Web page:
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Wild boar is roasted, or treated as for other pork.
It is thought that wild boar were probably extinct in England by the 13th century, since when there have been repeated attempts to re-introduce them, notably by James I in 1608. The present wild populations in the Forest of Dean, Kent and Sussex are not the result of reintroductions, but of 1970's escapes from farmed French stock.
It has long been assumed that wild pigs taste better, so that 'The Cook's Oracle' by William Kitchiner (Kitchiner 1830) could report an ancient text as saying; "to make a pig taste like a wild boar;" take a living pig, and let him swallow the following drink, viz. boil together in vinegar and water, some rosemary, thyme, sweet basil, bay leaves, and sage; when you have let him swallow this, immediately whip him to death, and roast him forthwith."
Original Receipt in 'The Good Huswifes Handmaide for the Kitchin' 1594 by Thomas Dawson, (Huswife 1594)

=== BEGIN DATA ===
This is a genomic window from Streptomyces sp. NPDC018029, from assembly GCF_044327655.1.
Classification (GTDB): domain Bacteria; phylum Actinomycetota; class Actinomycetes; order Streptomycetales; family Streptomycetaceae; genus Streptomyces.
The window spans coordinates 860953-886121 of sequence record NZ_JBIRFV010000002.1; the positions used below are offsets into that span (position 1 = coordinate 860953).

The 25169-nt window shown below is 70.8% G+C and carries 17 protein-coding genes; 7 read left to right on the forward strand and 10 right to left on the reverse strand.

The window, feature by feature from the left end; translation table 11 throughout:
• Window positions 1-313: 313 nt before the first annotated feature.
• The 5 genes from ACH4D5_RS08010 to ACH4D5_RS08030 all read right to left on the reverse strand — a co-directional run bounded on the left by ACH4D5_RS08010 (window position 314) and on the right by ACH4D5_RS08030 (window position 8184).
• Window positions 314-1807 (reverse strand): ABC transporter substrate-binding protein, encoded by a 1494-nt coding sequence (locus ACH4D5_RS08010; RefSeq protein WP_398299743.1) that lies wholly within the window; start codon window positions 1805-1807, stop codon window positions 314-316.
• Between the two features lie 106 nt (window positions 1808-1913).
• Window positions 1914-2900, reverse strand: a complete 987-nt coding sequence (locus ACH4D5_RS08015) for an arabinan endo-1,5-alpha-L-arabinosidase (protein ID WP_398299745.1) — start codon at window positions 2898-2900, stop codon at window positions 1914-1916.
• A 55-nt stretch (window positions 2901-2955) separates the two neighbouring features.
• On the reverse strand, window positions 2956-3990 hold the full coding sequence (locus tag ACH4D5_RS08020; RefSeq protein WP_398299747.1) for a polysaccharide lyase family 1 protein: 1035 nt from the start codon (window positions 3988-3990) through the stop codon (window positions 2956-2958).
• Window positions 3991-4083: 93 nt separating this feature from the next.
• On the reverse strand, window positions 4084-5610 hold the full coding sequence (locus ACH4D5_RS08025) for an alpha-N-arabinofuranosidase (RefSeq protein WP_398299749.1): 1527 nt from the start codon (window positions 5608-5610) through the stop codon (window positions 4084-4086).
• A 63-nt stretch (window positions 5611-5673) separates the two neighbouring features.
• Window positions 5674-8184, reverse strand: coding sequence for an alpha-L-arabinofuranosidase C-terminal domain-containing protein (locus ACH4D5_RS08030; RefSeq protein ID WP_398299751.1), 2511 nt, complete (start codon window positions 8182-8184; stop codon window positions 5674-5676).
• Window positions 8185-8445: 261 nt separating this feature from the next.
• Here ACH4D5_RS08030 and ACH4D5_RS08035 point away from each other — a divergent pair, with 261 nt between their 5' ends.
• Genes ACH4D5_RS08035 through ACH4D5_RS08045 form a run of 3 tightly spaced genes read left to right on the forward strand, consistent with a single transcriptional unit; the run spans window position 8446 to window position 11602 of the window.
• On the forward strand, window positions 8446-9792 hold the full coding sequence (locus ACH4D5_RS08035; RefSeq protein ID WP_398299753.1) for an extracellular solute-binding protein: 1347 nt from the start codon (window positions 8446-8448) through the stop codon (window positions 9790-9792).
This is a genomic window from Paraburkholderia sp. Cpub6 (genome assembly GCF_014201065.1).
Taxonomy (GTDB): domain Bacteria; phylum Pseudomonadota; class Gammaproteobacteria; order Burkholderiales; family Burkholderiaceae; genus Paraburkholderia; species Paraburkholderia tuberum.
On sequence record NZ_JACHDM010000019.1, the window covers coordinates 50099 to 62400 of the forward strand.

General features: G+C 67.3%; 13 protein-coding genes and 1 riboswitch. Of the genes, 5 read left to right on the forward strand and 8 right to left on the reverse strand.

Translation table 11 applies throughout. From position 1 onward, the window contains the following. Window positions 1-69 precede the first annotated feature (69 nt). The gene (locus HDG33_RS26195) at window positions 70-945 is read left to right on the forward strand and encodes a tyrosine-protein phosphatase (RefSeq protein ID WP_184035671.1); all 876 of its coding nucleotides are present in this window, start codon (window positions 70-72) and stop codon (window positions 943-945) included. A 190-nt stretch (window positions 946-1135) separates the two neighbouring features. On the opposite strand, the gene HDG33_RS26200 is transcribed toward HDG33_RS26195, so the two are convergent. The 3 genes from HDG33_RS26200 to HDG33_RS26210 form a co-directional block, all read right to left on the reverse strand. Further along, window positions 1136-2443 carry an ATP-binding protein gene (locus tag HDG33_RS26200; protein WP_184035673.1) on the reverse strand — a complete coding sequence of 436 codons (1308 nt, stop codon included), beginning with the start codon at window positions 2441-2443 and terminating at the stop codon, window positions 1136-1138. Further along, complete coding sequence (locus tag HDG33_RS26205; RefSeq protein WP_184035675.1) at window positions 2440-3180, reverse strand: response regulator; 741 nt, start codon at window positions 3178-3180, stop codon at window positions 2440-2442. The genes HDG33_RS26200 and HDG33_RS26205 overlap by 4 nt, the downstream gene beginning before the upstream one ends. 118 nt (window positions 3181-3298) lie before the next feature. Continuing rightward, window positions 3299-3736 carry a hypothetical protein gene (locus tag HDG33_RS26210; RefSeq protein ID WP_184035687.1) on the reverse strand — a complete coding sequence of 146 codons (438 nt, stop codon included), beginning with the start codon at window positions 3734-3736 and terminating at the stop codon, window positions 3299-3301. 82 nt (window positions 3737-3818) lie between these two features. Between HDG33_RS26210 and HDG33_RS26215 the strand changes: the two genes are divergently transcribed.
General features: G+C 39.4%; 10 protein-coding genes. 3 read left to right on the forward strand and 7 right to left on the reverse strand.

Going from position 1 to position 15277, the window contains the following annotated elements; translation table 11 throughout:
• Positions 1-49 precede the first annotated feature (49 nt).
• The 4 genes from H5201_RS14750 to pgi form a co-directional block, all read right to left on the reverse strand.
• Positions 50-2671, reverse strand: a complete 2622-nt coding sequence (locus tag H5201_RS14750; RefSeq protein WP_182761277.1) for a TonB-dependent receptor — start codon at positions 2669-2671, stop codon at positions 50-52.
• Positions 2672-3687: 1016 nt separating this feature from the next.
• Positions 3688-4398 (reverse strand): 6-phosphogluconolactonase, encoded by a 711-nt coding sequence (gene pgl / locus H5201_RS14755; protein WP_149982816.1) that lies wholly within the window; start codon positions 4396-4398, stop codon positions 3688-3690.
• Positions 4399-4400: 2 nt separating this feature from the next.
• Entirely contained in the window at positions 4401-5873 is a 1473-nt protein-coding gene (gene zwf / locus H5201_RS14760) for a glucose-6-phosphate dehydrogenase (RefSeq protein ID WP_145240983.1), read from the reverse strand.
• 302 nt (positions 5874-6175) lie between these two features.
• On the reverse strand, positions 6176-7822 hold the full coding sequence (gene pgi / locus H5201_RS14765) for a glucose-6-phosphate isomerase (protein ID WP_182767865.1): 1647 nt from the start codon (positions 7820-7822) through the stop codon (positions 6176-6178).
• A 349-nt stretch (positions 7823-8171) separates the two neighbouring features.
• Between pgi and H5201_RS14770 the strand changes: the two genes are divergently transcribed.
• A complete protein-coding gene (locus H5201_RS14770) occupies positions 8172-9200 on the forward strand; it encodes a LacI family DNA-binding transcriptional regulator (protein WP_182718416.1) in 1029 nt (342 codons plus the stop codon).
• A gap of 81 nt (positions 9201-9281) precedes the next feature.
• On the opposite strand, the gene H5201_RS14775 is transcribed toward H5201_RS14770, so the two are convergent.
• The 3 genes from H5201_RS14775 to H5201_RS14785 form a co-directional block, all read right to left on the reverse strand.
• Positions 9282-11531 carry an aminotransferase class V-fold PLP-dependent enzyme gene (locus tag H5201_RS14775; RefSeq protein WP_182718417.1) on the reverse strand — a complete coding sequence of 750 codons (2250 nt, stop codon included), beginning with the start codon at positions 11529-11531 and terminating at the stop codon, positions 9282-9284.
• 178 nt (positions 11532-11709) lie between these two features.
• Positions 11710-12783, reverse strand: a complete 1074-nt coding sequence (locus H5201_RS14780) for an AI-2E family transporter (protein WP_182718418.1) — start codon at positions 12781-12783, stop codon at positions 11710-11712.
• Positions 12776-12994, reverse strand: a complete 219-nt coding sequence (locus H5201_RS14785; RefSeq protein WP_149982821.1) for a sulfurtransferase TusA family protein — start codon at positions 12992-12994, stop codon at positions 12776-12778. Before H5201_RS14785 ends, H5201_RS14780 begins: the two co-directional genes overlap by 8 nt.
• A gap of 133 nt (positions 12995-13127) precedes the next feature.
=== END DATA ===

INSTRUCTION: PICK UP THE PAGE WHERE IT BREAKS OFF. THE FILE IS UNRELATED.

To bake a wilde Boare.
TAKE three parts of water, and the fourth part of white wine, and put therto salt, as much as shall season it, and let it boyle so til it be almost ynough: then take it out of the brothe, and let it lie till it be thorough cold: Then Larde it, an lay it in course paste, in pasties, and then season it with Pepper, salt, and Ginger, & put in twise so much Ginger as pepper. And when it is halfe baken, fill your pasties with white wine, and all to shake the Pastie, & so put it into the Ouen againe, til it be enough. Then let it stand five or sixe dayes, or euer that you eate of them, and that tyme it will be verie good meat.
Original Receipt in 'The Art of Cookery Made Easy and Refined' by John Mollard, 1802 (Mollard 1802)
To dress part of a Wild Boar.
PUT into a braising pan fourteen pounds weight of the boar; add to it a bottle of red port, eight onions sliced, six bay leaves, cayenne pepper, salt, a few cloves, mace, allspice, and two quarts of veal stock. Stew it gently, and when tender take it out of the liquor, put it into a deep dish, and set it in an oven. Then strain the liquor, reduce it to one quart, thicken it a little with passed flour and butter, and season it to the palate with lemon pickle. Let it boil ten minutes, skim it clean, pour it over the meat, and serve it up.
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